NBA Commissioner Adam Silver announces that Donald Sterling has been banned from the league during a news conference on Tuesday. (Getty Images)

LeBron James said the above words on Saturday, the day most of the world learned about an audio recording that seemed to capture Los Angeles Clippers owner Donald Sterling saying some incredibly racist stuff. That was the league’s premier star — the reigning MVP, the face and voice of the game, the best player on the planet — saying clearly and directly that the NBA had to do something and had to do something quickly. “There is no room for Donald Sterling in our league,” LeBron said.

That sentiment was echoed again and again by players, coaches, other owners. It spilled over into the advertisers who cut ties with the Clippers; it dominated the discussions happening during the ongoing NBA playoffs; and it was echoed by organizations outside the league.

And on Tuesday afternoon, the audio recording and an extended version revealing a litany of vile statements still fresh in our minds, NBA commissioner Adam Silver said that the league agreed. Silver sternly announced what seemed to be the harshest possible punishment: Sterling would be banned from the league for life, fined the maximum amount allowed and, if possible, forced to sell the franchise, Silver said.

Silver was unequivocal in his stance, speaking of his personal outrage and his disgust with the comments. He said what had been said by so many others in the three days leading up to his announcement: Sterling’s views “are deeply offensive and harmful,” he said. “They simply have no place in the NBA.” (Silver also noted that Sterling “acknowledged it was his voice on the tape” during an interview, so I suppose we can drop the “allegedly” now.)

The reaction to the announcement says it all: Silver, just shy of his three-month anniversary on the job, was roundly praised by active players, former players, owners and commentators. Players applauded in hotel rooms and owners pledged their support; the Clippers, the team still owned by Sterling, released a statement supporting the decision and revamped their site to send a clear message.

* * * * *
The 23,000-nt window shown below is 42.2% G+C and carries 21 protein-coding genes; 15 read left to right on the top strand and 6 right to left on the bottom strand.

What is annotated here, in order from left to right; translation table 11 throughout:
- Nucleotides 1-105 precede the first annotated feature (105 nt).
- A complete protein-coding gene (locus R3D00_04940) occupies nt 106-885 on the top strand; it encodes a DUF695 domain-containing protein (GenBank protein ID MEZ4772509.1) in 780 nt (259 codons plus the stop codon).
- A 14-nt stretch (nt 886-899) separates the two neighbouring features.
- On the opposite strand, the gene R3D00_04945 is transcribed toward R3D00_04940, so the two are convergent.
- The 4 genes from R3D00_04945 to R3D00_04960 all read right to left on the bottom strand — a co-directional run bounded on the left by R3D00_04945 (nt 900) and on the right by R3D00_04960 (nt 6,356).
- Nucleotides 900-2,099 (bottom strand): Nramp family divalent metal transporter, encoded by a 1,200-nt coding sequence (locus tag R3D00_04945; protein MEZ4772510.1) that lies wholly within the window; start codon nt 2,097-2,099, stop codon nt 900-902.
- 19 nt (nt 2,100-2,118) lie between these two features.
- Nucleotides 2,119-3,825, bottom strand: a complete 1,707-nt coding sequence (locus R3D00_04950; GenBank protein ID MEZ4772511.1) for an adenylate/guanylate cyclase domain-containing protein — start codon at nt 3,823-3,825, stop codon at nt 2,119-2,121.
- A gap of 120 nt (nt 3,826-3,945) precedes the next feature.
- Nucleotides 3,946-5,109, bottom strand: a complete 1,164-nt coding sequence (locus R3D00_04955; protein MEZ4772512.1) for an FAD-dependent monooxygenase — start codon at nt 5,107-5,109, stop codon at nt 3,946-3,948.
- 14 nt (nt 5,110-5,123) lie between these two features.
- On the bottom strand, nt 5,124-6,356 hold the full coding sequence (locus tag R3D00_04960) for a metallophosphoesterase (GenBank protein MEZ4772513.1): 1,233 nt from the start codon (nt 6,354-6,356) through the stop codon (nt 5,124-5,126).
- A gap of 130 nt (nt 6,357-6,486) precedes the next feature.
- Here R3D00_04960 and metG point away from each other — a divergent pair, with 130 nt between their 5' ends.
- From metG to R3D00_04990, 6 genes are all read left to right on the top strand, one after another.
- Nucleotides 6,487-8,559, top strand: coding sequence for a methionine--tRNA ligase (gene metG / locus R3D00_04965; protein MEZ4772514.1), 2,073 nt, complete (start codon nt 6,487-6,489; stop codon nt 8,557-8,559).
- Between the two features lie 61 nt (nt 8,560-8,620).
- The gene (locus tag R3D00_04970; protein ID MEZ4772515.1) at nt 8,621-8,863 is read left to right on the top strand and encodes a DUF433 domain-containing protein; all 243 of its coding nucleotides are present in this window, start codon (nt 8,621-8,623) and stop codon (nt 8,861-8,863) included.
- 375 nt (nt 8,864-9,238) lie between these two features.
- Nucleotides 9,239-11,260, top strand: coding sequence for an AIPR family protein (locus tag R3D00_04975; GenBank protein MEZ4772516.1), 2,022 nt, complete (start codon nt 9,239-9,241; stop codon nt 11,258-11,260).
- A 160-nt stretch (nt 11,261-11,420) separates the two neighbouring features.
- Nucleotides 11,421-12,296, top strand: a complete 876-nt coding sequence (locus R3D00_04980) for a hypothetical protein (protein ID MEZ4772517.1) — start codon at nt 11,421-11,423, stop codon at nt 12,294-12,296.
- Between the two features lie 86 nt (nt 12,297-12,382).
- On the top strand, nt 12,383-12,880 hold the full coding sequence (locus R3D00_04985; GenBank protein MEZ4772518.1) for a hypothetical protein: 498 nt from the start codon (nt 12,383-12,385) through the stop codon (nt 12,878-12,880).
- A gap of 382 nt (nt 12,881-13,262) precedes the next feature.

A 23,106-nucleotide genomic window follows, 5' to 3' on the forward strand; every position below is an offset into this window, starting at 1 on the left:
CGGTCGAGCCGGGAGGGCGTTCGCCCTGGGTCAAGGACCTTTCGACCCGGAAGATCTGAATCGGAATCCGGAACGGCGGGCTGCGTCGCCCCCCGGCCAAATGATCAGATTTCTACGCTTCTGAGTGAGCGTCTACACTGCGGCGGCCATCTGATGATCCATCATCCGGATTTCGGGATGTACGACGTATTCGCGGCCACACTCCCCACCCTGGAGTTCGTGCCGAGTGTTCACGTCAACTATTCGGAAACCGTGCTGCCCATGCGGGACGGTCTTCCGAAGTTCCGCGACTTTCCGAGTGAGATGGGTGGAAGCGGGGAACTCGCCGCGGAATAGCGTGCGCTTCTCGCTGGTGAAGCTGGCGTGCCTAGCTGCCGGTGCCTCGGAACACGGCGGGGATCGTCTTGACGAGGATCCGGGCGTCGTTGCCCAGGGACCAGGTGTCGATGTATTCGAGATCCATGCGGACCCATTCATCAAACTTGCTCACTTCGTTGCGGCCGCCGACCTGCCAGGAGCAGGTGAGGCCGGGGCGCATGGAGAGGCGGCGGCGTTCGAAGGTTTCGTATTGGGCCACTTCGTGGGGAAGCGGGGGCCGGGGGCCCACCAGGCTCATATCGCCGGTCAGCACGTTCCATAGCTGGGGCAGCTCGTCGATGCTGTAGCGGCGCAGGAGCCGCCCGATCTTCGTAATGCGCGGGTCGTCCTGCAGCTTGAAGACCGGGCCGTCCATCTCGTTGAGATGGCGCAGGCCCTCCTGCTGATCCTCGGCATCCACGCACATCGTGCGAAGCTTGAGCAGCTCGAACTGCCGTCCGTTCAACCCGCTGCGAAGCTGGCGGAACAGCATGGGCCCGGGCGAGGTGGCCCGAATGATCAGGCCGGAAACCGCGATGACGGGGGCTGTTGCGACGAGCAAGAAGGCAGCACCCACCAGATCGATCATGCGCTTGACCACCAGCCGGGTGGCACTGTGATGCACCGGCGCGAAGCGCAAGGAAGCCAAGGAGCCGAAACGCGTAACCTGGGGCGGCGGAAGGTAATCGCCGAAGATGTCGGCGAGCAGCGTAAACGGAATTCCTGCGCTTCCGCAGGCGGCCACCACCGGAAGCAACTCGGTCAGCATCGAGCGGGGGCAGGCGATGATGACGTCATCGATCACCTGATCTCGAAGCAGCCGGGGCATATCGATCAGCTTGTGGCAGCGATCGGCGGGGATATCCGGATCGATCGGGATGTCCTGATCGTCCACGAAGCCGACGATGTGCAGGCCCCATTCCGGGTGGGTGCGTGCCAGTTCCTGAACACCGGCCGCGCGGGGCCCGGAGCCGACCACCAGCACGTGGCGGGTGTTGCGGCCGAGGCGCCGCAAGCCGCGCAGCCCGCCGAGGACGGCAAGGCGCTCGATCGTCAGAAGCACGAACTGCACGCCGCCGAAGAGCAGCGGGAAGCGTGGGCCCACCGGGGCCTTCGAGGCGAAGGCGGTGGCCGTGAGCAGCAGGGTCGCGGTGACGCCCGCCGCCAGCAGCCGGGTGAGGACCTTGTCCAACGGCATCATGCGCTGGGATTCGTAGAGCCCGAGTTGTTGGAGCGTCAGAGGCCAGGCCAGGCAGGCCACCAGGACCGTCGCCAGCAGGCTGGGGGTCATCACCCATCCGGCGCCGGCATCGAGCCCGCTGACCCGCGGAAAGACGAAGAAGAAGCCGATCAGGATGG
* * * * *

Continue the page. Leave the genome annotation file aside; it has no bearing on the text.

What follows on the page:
Sterling’s ban from the NBA was effective immediately, Silver said, barring him from any NBA games, practices, any Clippers facility and any personnel decisions. Sterling will also be fined $2.5 million dollars, the largest amount allowed under the NBA’s (secret) constitution, Silver said.

A few people jumped at the chance to point out that $2.5 million is next to nothing for a man reportedly worth $1.9 billion, which is pedantry for the sake of pedantry. Of course the fine wasn’t going to significantly bite into Sterling’s finances. But the $2.5 million will be going to anti-discrimination organizations selected by the NBA and its players, according to Silver, organizations that will surely not dismiss it for being a paltry share of Sterling’s wealth. (That wealth, by the way, is only going to skyrocket if the team is sold to Magic Johnson or any other interested party; it could go for at least $700 million and possibly much more.) And in any event, the ban is clearly not the point. The man was just escorted off of the NBA’s premises and told never to return.

On his 87th day as commissioner, a job he took over from David Stern in February, Silver did something his predecessor never managed to do despite years of Sterling’s appalling behavior: He rid the league of an owner who heckled his own players, who was accused in sworn testimony of saying atrocious things and who was sued by NBA legend Elgin Baylor for what Baylor called decades of racist behavior.

Silver said that in deciding this punishment, they didn’t take into account Sterling’s past, but said that “a lifetime of behavior” would be factored into the vote determining if Sterling will be ousted. That was an awkward undercurrent at Silver’s news conference, the recurring reminder that Sterling’s history was no secret. Silver said that the NBA acted when specific evidence was brought forward, noting that he couldn’t “speak to past actions” (in this case, the inaction of his predecessor and of the owners over the preceding years). That past, including Baylor’s accusations, “concerned us greatly,” Silver said, but he noted that Sterling wasn’t punished by the league in that case because Baylor lost the lawsuit.

Of course, now attention turns to what comes next. It’s unclear if Sterling will actually go quietly. Jim Gray of Fox News said that Sterling told him shortly before Silver’s announcement (when a couple of erroneous reports said the punishment would be an indefinite suspension) that Sterling “will not be selling the team.” Yet it’s also unclear if Sterling will have much of a choice, as Silver said that owners have the authority to remove an owner with a three-quarters vote and didn’t seem to doubt the votes were there. “I fully expect to get the support I need from the other NBA owners to remove him,” Silver said.

Silver wasn’t wrong. In the hours after the news conference, NBA owners rushed to express their support for the punishment and for the move to force Sterling to sell. In facing his first crisis as commissioner, and probably the league’s biggest crisis since the Tim Donaghy officiating scandal, Silver represented a league that seemed unified in their disgust at the comments and united by their support for his response.